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“I do not presume that I have found the best philosophy, I know that I understand the true philosophy.”

 

Baruch Spinoza

“I should attempt to treat human vice and folly geometrically… the passions of hatred, anger, envy, and so on, considered in themselves, follow from the necessity and efficacy of nature… I shall, therefore, treat the nature and strength of the emotion in exactly the same manner, as though I were concerned with lines, planes, and solids.”

 

Baruch Spinoza

“I have resolved to demonstrate by a certain and undoubted course of argument, or to deduce from the very condition of human nature, not what is new and unheard of, but only such things as agree best with practice.”

 

Baruch Spinoza

“Things could not have been brought into being by God in any manner or in any order different from that which has in fact obtained.”

 

Baruch Spinoza

“Yet nature cannot be contravened, but preserves a fixed and immutable order.”

 

Baruch Spinoza

“As men’s habits of mind differ, so that some more readily embrace one form of faith, some another, for what moves one to pray may move another to scoff, I conclude … that everyone should be free to choose for himself the foundations of his creed, and that faith should be judged only by its fruits.”

 

Baruch Spinoza

“The greater emotion with which we conceive a loved object to be affected toward us, the greater will be our complacency.”

 

Baruch Spinoza

“Self-complacency is pleasure accompanied by the idea of oneself as cause.”

 

Baruch Spinoza

“According as each has been educated, so he repents of or glories in his actions.”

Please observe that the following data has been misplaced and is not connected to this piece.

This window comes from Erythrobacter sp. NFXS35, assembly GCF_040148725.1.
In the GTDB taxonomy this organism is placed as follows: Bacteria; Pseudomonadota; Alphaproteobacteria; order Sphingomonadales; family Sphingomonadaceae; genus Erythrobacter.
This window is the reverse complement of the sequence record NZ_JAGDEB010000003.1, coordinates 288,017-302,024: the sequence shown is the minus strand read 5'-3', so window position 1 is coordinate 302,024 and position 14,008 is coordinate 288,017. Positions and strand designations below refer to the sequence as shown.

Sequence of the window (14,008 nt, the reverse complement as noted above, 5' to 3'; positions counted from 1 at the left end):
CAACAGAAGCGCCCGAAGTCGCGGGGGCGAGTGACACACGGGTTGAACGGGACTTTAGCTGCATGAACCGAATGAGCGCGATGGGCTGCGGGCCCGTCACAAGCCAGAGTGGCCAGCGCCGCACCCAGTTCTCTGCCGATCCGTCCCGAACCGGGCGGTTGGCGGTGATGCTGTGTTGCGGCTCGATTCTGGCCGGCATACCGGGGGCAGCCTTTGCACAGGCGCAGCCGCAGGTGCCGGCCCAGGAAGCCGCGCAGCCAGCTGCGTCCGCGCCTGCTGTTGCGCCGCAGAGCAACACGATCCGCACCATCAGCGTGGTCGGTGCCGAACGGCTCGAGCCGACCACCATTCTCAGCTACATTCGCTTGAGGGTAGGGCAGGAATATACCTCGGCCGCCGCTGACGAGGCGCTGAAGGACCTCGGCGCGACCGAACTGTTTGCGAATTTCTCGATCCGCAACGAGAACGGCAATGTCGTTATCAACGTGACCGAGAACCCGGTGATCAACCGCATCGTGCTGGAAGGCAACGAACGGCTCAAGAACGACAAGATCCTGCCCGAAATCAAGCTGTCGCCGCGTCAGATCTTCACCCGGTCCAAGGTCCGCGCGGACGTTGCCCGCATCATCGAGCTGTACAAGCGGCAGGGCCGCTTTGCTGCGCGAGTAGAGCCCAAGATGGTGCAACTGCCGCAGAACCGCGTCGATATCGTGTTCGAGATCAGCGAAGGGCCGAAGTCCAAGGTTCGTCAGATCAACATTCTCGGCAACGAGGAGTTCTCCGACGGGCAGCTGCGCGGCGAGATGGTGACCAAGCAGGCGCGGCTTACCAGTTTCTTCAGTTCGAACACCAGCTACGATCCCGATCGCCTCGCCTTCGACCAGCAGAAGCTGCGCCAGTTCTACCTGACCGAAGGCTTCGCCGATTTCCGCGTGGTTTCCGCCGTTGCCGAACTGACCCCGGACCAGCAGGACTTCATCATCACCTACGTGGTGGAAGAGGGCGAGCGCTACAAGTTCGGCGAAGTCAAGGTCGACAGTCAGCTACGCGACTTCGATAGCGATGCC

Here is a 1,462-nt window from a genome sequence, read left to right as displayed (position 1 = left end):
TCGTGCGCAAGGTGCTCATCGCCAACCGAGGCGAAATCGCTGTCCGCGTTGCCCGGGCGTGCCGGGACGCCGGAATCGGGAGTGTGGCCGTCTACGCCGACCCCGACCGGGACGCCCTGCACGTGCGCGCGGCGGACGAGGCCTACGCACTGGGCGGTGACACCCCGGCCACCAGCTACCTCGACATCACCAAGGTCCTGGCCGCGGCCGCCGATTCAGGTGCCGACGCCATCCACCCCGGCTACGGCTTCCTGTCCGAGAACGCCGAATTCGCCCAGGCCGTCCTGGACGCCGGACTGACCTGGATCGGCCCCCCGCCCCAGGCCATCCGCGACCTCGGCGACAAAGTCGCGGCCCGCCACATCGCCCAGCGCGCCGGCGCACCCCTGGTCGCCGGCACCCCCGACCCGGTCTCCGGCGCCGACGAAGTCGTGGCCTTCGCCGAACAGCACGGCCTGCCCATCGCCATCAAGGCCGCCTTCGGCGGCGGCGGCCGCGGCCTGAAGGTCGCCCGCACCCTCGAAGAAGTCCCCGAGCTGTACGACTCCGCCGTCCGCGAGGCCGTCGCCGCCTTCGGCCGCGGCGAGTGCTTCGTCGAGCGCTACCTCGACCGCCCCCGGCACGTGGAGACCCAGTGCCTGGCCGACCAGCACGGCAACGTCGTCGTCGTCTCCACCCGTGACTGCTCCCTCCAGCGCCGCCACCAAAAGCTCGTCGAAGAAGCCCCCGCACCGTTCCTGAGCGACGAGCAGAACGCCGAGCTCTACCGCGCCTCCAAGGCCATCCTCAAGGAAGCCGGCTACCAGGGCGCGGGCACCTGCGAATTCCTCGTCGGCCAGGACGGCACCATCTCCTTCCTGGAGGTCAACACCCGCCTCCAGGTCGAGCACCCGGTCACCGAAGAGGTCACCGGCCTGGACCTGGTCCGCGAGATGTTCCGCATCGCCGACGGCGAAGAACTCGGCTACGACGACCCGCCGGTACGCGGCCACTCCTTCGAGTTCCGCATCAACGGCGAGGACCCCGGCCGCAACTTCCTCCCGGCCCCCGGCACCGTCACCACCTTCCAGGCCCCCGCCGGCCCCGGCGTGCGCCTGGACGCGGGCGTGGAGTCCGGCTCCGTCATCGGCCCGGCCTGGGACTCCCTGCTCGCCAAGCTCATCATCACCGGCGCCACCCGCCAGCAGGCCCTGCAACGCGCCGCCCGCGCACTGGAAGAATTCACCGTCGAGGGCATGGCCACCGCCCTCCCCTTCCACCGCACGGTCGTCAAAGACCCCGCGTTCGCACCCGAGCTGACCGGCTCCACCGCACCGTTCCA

Baruch Spinoza

“If we love something similar to ourselves, we endeavor, as far as we can, to bring it about that it should love us in return.”

 

Baruch Spinoza

“The multitude always strains after rarities and exceptions, and thinks little of the gifts of nature; so that, when prophecy is talked of, ordinary knowledge is not supposed to be included. Nevertheless it has as much right as any other to be called Divine.”

 

Baruch Spinoza

“If the way which I have pointed out as leading to this result (i.e., power over the emotions by which the wise man surpasses the ignorant man) seems exceedingly hard, it may nevertheless be discovered. Needs must it be hard, since it is so seldom found. How would it be possible, if salvation were ready to our hand, and could without great labour be found, that it should be by almost all men neglected? But all things excellent are as difficult as they are rare.”

 

Baruch Spinoza

“Things which are accidentally the causes either of hope or fear are called good or evil omens.”

 

Baruch Spinoza

“Blessedness is not the reward of virtue but virtue itself.”

 

Baruch Spinoza

“In proportion as we endeavor to live according to the guidance of reason, shall we strive as much as possible to depend less on hope, to liberate ourselves from fear, to rule fortune, and to direct our actions by the sure counsels of reason.”

 

Baruch Spinoza

“All the objects pursued by the multitude not only bring no remedy that tends to preserve our being, but even act as hinderances, causing the death not seldom of those who possess them, and always of those who are possessed by them.”

 

Baruch Spinoza

“Simply from the fact that we have regarded a thing with the emotion of pleasure or pain, though that thing be not the efficient cause of the emotion, we can either love or hate it.”

 

Baruch Spinoza

“Many errors, of a truth, consist merely in the application of the wrong names of things. For if a man says that the lines which are drawn from the centre of the circle to the circumference are not equal, he understands by the circle, at all events for the time, something else than mathematicians understand by it.”

 

Baruch Spinoza

“If anyone conceives, that an object of his love joins itself to another with closer bonds of friendship than he himself has attained to, he will be affected with hatred towards the loved object and with envy towards his rival.”

 

Baruch Spinoza

“If a man had begun to hate an object of his love, so that love is thoroughly destroyed, he will, causes being equal, regard it with more hatred than if he had never loved it, and his hatred will be in proportion to the strength of his former love.”

 

Baruch Spinoza